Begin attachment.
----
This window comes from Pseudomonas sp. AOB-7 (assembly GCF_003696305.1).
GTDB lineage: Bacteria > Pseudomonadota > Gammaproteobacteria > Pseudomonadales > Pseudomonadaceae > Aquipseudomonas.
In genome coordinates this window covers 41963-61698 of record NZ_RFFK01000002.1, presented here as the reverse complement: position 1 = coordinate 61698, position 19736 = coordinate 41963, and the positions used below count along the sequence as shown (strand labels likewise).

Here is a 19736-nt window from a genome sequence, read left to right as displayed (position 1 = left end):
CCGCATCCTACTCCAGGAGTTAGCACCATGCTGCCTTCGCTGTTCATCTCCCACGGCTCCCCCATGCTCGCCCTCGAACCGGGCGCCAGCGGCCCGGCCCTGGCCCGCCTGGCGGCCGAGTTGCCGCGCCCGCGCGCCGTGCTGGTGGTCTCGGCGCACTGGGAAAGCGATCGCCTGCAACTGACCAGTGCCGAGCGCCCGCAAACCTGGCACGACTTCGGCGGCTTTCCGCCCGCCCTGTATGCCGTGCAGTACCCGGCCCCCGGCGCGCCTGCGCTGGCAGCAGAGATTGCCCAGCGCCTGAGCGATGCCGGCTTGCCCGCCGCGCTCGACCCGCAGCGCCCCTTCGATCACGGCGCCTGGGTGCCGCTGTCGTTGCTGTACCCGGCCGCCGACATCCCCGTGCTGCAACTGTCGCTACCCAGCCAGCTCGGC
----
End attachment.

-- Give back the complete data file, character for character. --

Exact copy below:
This window comes from Pseudomonas sp. AOB-7 (assembly GCF_003696305.1).
GTDB lineage: Bacteria > Pseudomonadota > Gammaproteobacteria > Pseudomonadales > Pseudomonadaceae > Aquipseudomonas.
In genome coordinates this window covers 41963-61698 of record NZ_RFFK01000002.1, presented here as the reverse complement: position 1 = coordinate 61698, position 19736 = coordinate 41963, and the positions used below count along the sequence as shown (strand labels likewise).

Here is a 19736-nt window from a genome sequence, read left to right as displayed (position 1 = left end):
CCGCATCCTACTCCAGGAGTTAGCACCATGCTGCCTTCGCTGTTCATCTCCCACGGCTCCCCCATGCTCGCCCTCGAACCGGGCGCCAGCGGCCCGGCCCTGGCCCGCCTGGCGGCCGAGTTGCCGCGCCCGCGCGCCGTGCTGGTGGTCTCGGCGCACTGGGAAAGCGATCGCCTGCAACTGACCAGTGCCGAGCGCCCGCAAACCTGGCACGACTTCGGCGGCTTTCCGCCCGCCCTGTATGCCGTGCAGTACCCGGCCCCCGGCGCGCCTGCGCTGGCAGCAGAGATTGCCCAGCGCCTGAGCGATGCCGGCTTGCCCGCCGCGCTCGACCCGCAGCGCCCCTTCGATCACGGCGCCTGGGTGCCGCTGTCGTTGCTGTACCCGGCCGCCGACATCCCCGTGCTGCAACTGTCGCTACCCAGCCAGCTCGGC